This would be a game changer. Sony’s already got a line of Android phones. Instead of trying to push their half-assed PS certification app to their non-gaming devices, why not try to bring Google’s superior play store in? The Vita already has all the features needed for smartphone games to work. I’d even settle for a curated Google Play experience, like Amazon’s app store. If the Vita could play the games I have on my smart phone and offer physical controls, it would jump to the top of my must-have gadget list (FYI - the Nexus 7 works with an Xbox 360 controller). This would also help with game pricing. Mix in some “big budget” $20 Vita games with all those cheap $.99 phone games and you’ve got a compelling and diverse ecosystem.

Sony won’t do it because:

So many reasons. Admitting that their current store and pricing strategy is no good will never happen—those old Japanese companies have a lot of pride in their legacy experiences, even if they’re crap now. Technically, it might not be possible, and developing a way to make it happen could cost a lot of money. Also Sony is crazy about preventing piracy. The Android market has all kinds of emulators and piracy-friendly apps and modder-friendly tools.


3. Focus on the new

Has anyone played Cool Boarders recently? It didn’t age well, and it looks like crap. That’s the case with most PSone games. I appreciate Sony’s willingness to go back to the well, but the water’s not as pure as Nintendo’s. Many PSone and early PS2 games can’t stand the test of time. So many advances have been made in 3D game design, that it’s difficult to play those old games as anything other than a curiosity-fueled experiment or a nostalgia trip.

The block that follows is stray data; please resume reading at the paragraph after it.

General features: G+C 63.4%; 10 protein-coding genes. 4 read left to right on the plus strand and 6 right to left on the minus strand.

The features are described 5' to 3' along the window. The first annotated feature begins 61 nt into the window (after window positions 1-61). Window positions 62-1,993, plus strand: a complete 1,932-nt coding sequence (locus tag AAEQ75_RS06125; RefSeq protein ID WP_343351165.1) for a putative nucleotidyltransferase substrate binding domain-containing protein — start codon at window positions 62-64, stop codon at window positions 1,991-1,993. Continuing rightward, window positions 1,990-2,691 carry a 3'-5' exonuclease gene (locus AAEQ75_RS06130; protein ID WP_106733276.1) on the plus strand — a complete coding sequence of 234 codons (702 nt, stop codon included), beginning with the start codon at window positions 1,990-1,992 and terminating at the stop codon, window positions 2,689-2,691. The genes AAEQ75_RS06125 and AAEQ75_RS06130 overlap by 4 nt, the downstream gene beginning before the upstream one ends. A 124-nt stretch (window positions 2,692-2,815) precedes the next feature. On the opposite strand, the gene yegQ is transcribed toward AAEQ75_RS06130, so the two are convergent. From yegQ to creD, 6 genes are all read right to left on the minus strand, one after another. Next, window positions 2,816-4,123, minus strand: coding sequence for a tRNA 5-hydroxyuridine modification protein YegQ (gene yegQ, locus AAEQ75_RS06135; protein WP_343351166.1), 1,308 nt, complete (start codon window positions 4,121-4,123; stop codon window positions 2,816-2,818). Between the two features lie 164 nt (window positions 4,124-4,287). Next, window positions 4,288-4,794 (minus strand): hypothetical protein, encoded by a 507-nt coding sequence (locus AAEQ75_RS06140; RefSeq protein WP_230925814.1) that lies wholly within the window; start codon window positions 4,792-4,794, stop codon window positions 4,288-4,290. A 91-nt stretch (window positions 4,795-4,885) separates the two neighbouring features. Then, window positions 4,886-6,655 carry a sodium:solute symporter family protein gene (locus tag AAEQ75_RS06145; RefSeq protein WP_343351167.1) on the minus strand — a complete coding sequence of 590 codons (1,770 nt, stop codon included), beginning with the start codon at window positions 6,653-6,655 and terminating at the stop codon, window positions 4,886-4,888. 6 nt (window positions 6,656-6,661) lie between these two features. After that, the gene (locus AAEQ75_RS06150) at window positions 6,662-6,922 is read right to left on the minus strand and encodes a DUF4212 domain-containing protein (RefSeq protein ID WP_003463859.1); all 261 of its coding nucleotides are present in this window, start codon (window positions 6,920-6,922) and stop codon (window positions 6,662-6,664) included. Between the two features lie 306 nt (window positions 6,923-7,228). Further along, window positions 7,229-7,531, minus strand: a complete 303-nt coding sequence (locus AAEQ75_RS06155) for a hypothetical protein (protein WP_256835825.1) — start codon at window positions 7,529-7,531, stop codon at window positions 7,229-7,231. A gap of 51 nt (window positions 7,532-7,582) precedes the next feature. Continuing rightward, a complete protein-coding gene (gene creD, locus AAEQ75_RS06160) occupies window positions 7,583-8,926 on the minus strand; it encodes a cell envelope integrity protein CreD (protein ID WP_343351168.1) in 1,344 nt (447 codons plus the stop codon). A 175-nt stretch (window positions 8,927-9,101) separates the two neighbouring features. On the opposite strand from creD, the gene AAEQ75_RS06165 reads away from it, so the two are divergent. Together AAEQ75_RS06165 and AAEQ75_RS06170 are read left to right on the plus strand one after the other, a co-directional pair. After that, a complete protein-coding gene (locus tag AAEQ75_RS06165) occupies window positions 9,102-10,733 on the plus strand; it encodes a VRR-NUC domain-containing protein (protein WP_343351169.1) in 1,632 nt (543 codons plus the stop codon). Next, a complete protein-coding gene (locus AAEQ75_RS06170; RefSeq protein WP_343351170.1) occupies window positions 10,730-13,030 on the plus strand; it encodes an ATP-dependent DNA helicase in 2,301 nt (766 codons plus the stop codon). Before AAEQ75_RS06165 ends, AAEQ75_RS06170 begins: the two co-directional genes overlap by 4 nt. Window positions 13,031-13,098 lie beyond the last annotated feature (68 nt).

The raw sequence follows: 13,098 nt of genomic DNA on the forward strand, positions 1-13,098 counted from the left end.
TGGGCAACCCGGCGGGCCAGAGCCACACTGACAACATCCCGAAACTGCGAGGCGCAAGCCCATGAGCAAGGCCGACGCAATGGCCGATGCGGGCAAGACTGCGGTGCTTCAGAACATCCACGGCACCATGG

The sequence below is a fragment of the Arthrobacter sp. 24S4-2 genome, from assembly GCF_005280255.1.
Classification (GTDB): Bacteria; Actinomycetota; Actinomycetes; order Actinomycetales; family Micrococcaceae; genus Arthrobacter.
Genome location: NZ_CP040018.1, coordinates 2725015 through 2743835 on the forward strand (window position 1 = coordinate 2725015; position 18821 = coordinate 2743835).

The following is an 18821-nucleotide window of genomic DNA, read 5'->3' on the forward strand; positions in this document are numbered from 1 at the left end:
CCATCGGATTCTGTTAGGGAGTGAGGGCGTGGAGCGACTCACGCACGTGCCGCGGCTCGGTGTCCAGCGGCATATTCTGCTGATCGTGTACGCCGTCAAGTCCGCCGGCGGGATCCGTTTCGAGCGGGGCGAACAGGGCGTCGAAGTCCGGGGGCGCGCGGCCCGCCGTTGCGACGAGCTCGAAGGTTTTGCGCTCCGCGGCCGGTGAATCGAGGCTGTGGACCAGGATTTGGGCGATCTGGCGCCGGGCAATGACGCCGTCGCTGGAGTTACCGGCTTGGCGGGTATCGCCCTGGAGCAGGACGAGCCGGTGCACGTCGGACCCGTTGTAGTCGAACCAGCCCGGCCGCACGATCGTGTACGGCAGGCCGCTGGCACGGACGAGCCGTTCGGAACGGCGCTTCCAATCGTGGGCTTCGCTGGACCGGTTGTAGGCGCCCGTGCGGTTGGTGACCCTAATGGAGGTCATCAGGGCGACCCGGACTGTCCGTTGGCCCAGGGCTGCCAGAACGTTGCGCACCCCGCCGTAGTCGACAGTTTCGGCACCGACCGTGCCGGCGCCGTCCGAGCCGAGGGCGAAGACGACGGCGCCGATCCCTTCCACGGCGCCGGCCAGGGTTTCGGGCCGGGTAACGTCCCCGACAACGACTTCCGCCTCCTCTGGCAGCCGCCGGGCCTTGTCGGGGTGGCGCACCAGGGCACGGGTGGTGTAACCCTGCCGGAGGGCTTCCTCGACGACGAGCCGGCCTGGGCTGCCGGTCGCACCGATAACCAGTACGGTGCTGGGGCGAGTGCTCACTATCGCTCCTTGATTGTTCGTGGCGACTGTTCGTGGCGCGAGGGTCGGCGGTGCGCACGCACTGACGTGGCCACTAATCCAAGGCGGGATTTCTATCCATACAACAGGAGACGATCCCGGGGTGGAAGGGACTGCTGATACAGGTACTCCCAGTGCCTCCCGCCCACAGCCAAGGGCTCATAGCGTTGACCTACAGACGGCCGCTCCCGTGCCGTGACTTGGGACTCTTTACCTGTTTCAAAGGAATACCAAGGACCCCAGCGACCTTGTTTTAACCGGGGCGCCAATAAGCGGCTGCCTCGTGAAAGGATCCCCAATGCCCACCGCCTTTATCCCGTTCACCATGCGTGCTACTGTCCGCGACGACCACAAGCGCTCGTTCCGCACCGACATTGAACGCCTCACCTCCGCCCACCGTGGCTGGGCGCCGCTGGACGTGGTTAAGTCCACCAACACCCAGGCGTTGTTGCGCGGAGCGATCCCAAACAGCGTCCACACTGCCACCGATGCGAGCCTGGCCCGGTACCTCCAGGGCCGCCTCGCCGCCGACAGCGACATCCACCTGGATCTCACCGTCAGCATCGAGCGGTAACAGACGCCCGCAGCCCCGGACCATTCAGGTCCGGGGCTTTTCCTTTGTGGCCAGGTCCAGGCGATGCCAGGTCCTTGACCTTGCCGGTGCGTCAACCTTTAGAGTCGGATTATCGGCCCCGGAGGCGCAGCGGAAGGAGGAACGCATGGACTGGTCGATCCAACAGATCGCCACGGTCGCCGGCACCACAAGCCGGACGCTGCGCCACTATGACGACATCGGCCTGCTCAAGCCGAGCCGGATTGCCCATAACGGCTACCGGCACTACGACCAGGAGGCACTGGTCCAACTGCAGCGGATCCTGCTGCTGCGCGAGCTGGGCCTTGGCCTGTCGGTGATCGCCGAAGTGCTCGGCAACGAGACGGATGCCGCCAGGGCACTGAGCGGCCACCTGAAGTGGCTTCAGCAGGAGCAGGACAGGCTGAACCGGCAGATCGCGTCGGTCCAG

Give us Crash Bandicoot and the God of War games, give us PSP classics like Patapon and Wipeout, but leave Jet Moto where it is. Trotting those jagged old games out and pricing them at $5 to $10 isn’t a huge selling point. They’re old and gross. Give the people new games at that price point, that will move systems.

Sony won’t do it because:

It’s easy money and a nice bullet point for a press conference. The original Playstation came out in America in 1995.  That’s SEVENTEEN years ago. That coveted 18 to 24 demographic every game company seems to aim for? They were kids, toddlers even, during the PSone days. I like to revisit the classics from time to time, but never to the point that I wish I could have them with me at all times. I want new games. Why would I buy a Vita, with all its high-tech hardware, to play 17-year-old games?

Nintendo’s got a much larger, richer library, and they don’t parade around the press circuit every time a classic NES, SNES or GBA library is available for download on a new system. Go to the 3DS eshop. There are a ton of classic games from a bunch of different systems just sitting there, ready for download. Nintendo knows some type of backwards compatibility is expected these days. It’s barely even worth mentioning anymore. Unless you’re Sony. Then the world should know about how you can finally play gems like Battle Arena Toshinden on the go.


What’s the takeaway? Sony should bring new, affordable games to a cheaper system with a better ecosystem. What they will do instead is continue to bring $50 games to their too-expensive system while trumpeting their back catalog of old titles. Good work Sony.